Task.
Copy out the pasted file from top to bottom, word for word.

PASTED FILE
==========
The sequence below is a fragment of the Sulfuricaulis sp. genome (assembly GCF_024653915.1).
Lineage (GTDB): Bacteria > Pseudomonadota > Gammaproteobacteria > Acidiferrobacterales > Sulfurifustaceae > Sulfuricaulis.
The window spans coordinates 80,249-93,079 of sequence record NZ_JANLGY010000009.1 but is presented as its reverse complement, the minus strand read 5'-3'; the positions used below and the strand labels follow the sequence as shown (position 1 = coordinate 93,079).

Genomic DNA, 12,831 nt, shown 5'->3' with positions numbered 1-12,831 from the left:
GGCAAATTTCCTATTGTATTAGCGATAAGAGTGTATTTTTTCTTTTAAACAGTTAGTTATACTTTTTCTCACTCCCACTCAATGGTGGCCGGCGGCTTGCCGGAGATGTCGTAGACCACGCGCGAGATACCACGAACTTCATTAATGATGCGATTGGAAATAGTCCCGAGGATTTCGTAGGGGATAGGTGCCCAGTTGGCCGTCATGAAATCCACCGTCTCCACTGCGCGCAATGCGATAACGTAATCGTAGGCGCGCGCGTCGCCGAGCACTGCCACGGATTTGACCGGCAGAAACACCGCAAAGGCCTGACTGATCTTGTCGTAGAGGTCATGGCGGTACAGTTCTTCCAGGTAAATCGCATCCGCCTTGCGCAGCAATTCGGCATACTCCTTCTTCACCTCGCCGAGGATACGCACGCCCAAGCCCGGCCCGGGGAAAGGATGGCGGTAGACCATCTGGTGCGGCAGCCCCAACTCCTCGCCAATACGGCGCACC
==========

The sequence below is a fragment of the Sulfuricaulis sp. genome (assembly GCF_024653915.1).
Lineage (GTDB): Bacteria > Pseudomonadota > Gammaproteobacteria > Acidiferrobacterales > Sulfurifustaceae > Sulfuricaulis.
The window spans coordinates 80,249-93,079 of sequence record NZ_JANLGY010000009.1 but is presented as its reverse complement, the minus strand read 5'-3'; the positions used below and the strand labels follow the sequence as shown (position 1 = coordinate 93,079).

Genomic DNA, 12,831 nt, shown 5'->3' with positions numbered 1-12,831 from the left:
GGCAAATTTCCTATTGTATTAGCGATAAGAGTGTATTTTTTCTTTTAAACAGTTAGTTATACTTTTTCTCACTCCCACTCAATGGTGGCCGGCGGCTTGCCGGAGATGTCGTAGACCACGCGCGAGATACCACGAACTTCATTAATGATGCGATTGGAAATAGTCCCGAGGATTTCGTAGGGGATAGGTGCCCAGTTGGCCGTCATGAAATCCACCGTCTCCACTGCGCGCAATGCGATAACGTAATCGTAGGCGCGCGCGTCGCCGAGCACTGCCACGGATTTGACCGGCAGAAACACCGCAAAGGCCTGACTGATCTTGTCGTAGAGGTCATGGCGGTACAGTTCTTCCAGGTAAATCGCATCCGCCTTGCGCAGCAATTCGGCATACTCCTTCTTCACCTCGCCGAGGATACGCACGCCCAAGCCCGGCCCGGGGAAAGGATGGCGGTAGACCATCTGGTGCGGCAGCCCCAACTCCTCGCCAATACGGCGCACC